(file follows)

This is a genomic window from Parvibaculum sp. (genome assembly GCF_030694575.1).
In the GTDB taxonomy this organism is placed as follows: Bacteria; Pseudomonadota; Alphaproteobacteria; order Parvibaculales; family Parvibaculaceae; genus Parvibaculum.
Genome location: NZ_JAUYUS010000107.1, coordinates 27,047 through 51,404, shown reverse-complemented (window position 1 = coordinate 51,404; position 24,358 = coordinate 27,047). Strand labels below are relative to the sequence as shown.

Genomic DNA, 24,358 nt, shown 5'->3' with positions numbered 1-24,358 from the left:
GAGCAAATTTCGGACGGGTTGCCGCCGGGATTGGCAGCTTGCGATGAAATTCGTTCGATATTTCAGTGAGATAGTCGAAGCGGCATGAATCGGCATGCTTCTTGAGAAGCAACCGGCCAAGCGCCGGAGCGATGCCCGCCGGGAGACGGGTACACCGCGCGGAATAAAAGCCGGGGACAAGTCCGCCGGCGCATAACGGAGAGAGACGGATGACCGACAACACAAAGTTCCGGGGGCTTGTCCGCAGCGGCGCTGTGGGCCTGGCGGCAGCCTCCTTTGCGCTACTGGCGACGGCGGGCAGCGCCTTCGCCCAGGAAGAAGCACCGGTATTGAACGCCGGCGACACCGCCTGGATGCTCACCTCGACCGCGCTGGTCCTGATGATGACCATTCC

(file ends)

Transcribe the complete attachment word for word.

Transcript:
This is a genomic window from Parvibaculum sp. (genome assembly GCF_030694575.1).
In the GTDB taxonomy this organism is placed as follows: Bacteria; Pseudomonadota; Alphaproteobacteria; order Parvibaculales; family Parvibaculaceae; genus Parvibaculum.
Genome location: NZ_JAUYUS010000107.1, coordinates 27,047 through 51,404, shown reverse-complemented (window position 1 = coordinate 51,404; position 24,358 = coordinate 27,047). Strand labels below are relative to the sequence as shown.

Genomic DNA, 24,358 nt, shown 5'->3' with positions numbered 1-24,358 from the left:
GAGCAAATTTCGGACGGGTTGCCGCCGGGATTGGCAGCTTGCGATGAAATTCGTTCGATATTTCAGTGAGATAGTCGAAGCGGCATGAATCGGCATGCTTCTTGAGAAGCAACCGGCCAAGCGCCGGAGCGATGCCCGCCGGGAGACGGGTACACCGCGCGGAATAAAAGCCGGGGACAAGTCCGCCGGCGCATAACGGAGAGAGACGGATGACCGACAACACAAAGTTCCGGGGGCTTGTCCGCAGCGGCGCTGTGGGCCTGGCGGCAGCCTCCTTTGCGCTACTGGCGACGGCGGGCAGCGCCTTCGCCCAGGAAGAAGCACCGGTATTGAACGCCGGCGACACCGCCTGGATGCTCACCTCGACCGCGCTGGTCCTGATGATGACCATTCC